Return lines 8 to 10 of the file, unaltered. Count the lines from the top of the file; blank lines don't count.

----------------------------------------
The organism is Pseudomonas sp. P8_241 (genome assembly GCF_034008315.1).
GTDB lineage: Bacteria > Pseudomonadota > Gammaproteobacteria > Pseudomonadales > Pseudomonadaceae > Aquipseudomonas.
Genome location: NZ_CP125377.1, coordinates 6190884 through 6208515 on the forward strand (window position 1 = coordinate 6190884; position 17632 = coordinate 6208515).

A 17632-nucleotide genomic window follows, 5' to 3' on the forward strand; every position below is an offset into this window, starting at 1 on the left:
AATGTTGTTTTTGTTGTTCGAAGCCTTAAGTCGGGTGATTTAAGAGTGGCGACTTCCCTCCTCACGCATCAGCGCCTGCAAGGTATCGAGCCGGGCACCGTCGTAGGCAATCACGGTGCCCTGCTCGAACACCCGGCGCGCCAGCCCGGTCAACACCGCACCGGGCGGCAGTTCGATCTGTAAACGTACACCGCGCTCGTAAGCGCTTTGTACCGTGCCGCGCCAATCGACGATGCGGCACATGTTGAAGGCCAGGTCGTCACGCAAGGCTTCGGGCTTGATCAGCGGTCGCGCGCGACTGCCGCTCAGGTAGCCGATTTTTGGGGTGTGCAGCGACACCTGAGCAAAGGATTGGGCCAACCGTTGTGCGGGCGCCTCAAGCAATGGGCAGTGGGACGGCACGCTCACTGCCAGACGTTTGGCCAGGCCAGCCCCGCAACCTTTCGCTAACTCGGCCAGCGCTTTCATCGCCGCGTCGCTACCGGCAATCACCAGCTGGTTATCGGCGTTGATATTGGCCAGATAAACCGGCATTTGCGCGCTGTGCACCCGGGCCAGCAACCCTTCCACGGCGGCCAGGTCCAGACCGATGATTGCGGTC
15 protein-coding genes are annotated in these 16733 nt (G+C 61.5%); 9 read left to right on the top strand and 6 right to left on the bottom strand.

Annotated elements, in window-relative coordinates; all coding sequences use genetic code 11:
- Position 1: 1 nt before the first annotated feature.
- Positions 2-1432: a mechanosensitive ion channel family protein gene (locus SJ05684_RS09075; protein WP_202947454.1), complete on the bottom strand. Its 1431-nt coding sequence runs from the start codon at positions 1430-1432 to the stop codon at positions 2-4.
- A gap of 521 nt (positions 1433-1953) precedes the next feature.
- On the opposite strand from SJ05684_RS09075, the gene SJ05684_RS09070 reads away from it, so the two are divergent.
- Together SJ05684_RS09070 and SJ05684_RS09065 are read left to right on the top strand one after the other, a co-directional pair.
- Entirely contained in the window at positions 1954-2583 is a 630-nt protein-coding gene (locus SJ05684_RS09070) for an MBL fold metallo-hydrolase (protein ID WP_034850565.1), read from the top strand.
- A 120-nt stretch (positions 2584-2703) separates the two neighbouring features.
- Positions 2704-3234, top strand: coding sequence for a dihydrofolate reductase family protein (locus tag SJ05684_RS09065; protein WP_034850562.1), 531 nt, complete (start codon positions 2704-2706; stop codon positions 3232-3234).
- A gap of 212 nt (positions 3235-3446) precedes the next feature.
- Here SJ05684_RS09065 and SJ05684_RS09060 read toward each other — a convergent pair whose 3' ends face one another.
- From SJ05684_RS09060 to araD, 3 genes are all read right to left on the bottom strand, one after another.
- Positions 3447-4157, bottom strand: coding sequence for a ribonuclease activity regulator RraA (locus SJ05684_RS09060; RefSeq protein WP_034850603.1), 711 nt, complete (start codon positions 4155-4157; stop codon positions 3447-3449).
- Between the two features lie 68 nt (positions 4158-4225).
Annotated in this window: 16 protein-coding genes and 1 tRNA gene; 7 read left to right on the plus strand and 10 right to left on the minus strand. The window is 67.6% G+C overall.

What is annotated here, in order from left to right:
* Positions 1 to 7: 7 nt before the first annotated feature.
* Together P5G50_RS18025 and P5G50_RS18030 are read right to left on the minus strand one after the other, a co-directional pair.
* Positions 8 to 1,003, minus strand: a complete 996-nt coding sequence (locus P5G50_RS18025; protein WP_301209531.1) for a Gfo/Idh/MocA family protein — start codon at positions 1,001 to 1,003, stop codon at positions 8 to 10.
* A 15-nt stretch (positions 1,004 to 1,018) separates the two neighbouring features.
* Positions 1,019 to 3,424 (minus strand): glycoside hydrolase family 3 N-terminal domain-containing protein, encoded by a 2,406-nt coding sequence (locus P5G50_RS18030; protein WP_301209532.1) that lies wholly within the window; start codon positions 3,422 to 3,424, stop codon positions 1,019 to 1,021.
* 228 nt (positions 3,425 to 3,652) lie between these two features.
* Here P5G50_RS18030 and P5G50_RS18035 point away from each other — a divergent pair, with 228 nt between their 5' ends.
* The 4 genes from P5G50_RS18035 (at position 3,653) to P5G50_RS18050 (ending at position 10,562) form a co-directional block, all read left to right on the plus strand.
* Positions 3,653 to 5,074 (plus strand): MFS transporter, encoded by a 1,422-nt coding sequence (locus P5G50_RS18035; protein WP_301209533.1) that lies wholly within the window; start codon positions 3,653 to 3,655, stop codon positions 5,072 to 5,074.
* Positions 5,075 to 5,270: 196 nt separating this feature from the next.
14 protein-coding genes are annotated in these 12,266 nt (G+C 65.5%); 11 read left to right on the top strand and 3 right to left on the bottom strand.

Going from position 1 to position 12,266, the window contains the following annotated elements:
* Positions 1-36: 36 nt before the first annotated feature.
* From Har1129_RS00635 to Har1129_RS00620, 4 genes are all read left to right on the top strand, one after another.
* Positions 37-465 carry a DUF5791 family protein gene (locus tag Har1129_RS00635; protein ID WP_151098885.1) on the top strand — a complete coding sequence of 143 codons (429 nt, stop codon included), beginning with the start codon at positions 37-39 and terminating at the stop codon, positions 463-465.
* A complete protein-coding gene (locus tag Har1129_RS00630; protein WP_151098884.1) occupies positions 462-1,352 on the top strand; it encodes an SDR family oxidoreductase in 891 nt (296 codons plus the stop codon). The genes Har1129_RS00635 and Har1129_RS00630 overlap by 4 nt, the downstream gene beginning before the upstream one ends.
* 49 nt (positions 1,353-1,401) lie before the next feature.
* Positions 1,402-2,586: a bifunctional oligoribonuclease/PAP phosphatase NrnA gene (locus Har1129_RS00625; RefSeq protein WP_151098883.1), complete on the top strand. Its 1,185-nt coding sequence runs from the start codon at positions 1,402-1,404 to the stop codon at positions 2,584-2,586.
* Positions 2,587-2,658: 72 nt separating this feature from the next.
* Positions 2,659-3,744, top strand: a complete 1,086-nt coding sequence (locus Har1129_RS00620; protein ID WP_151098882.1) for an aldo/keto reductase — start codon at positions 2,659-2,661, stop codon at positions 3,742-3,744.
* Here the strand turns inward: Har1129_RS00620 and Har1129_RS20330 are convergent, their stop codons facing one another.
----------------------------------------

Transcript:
- Position 1: 1 nt before the first annotated feature.
- Positions 2-1432: a mechanosensitive ion channel family protein gene (locus SJ05684_RS09075; protein WP_202947454.1), complete on the bottom strand. Its 1431-nt coding sequence runs from the start codon at positions 1430-1432 to the stop codon at positions 2-4.
- A gap of 521 nt (positions 1433-1953) precedes the next feature.